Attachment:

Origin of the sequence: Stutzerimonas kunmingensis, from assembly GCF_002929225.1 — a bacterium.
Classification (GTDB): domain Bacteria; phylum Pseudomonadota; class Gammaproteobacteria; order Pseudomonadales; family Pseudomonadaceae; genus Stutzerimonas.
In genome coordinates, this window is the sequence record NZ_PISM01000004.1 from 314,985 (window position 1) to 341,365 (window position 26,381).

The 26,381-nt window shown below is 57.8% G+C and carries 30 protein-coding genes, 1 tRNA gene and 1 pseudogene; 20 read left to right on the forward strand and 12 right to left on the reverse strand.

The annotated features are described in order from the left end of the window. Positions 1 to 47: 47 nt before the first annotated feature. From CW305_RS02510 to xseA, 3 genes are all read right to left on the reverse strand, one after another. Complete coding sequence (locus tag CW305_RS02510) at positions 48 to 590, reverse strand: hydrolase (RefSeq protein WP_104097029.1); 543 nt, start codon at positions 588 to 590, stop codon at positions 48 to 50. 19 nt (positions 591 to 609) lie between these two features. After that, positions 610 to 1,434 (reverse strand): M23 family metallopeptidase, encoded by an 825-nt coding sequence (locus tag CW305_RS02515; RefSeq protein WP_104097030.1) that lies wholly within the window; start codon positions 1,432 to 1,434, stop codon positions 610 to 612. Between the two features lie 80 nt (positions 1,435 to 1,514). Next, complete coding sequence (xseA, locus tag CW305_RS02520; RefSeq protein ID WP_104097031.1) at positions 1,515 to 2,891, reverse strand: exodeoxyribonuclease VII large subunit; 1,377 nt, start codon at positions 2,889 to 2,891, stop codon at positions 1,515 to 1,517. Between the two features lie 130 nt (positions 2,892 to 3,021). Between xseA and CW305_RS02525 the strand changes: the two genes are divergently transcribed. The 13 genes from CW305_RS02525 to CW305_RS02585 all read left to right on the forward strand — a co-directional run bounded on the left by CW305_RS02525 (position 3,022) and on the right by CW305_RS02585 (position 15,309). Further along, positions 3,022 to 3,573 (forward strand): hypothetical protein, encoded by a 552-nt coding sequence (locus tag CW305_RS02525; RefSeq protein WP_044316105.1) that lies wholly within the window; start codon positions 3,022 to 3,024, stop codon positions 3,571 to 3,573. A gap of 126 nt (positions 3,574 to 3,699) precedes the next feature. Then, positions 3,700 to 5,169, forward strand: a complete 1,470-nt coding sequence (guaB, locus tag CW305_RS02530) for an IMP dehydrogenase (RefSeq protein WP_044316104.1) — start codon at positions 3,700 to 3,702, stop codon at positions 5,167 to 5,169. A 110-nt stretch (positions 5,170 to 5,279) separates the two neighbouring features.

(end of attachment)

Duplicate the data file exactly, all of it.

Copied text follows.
Origin of the sequence: Stutzerimonas kunmingensis, from assembly GCF_002929225.1 — a bacterium.
Classification (GTDB): domain Bacteria; phylum Pseudomonadota; class Gammaproteobacteria; order Pseudomonadales; family Pseudomonadaceae; genus Stutzerimonas.
In genome coordinates, this window is the sequence record NZ_PISM01000004.1 from 314,985 (window position 1) to 341,365 (window position 26,381).

The 26,381-nt window shown below is 57.8% G+C and carries 30 protein-coding genes, 1 tRNA gene and 1 pseudogene; 20 read left to right on the forward strand and 12 right to left on the reverse strand.

The annotated features are described in order from the left end of the window. Positions 1 to 47: 47 nt before the first annotated feature. From CW305_RS02510 to xseA, 3 genes are all read right to left on the reverse strand, one after another. Complete coding sequence (locus tag CW305_RS02510) at positions 48 to 590, reverse strand: hydrolase (RefSeq protein WP_104097029.1); 543 nt, start codon at positions 588 to 590, stop codon at positions 48 to 50. 19 nt (positions 591 to 609) lie between these two features. After that, positions 610 to 1,434 (reverse strand): M23 family metallopeptidase, encoded by an 825-nt coding sequence (locus tag CW305_RS02515; RefSeq protein WP_104097030.1) that lies wholly within the window; start codon positions 1,432 to 1,434, stop codon positions 610 to 612. Between the two features lie 80 nt (positions 1,435 to 1,514). Next, complete coding sequence (xseA, locus tag CW305_RS02520; RefSeq protein ID WP_104097031.1) at positions 1,515 to 2,891, reverse strand: exodeoxyribonuclease VII large subunit; 1,377 nt, start codon at positions 2,889 to 2,891, stop codon at positions 1,515 to 1,517. Between the two features lie 130 nt (positions 2,892 to 3,021). Between xseA and CW305_RS02525 the strand changes: the two genes are divergently transcribed. The 13 genes from CW305_RS02525 to CW305_RS02585 all read left to right on the forward strand — a co-directional run bounded on the left by CW305_RS02525 (position 3,022) and on the right by CW305_RS02585 (position 15,309). Further along, positions 3,022 to 3,573 (forward strand): hypothetical protein, encoded by a 552-nt coding sequence (locus tag CW305_RS02525; RefSeq protein WP_044316105.1) that lies wholly within the window; start codon positions 3,022 to 3,024, stop codon positions 3,571 to 3,573. A gap of 126 nt (positions 3,574 to 3,699) precedes the next feature. Then, positions 3,700 to 5,169, forward strand: a complete 1,470-nt coding sequence (guaB, locus tag CW305_RS02530) for an IMP dehydrogenase (RefSeq protein WP_044316104.1) — start codon at positions 3,700 to 3,702, stop codon at positions 5,167 to 5,169. A 110-nt stretch (positions 5,170 to 5,279) separates the two neighbouring features.